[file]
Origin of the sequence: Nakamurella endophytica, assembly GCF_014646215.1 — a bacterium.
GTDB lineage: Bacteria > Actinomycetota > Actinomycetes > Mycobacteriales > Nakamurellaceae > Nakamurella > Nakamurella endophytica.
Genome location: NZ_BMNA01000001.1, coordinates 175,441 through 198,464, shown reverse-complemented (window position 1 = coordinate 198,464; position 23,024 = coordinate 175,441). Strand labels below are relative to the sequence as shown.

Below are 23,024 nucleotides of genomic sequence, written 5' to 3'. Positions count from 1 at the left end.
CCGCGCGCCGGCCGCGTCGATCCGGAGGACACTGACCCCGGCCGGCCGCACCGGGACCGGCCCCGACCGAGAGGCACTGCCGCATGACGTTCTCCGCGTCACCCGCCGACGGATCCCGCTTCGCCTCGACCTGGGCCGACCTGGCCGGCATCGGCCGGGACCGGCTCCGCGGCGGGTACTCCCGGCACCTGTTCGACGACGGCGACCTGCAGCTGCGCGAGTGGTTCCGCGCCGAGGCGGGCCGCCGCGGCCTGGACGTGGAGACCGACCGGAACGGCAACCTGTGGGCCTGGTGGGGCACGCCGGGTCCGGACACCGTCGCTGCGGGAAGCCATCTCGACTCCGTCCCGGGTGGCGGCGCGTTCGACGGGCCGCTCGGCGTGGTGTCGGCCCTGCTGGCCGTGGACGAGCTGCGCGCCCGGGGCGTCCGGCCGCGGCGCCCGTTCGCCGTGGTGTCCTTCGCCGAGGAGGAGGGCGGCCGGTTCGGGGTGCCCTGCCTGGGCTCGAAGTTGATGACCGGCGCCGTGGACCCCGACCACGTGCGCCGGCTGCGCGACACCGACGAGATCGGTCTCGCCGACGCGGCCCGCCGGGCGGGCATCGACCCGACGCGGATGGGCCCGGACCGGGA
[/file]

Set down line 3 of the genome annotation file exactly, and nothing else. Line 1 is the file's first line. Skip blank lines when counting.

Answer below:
Genome location: NZ_BMNA01000001.1, coordinates 175,441 through 198,464, shown reverse-complemented (window position 1 = coordinate 198,464; position 23,024 = coordinate 175,441). Strand labels below are relative to the sequence as shown.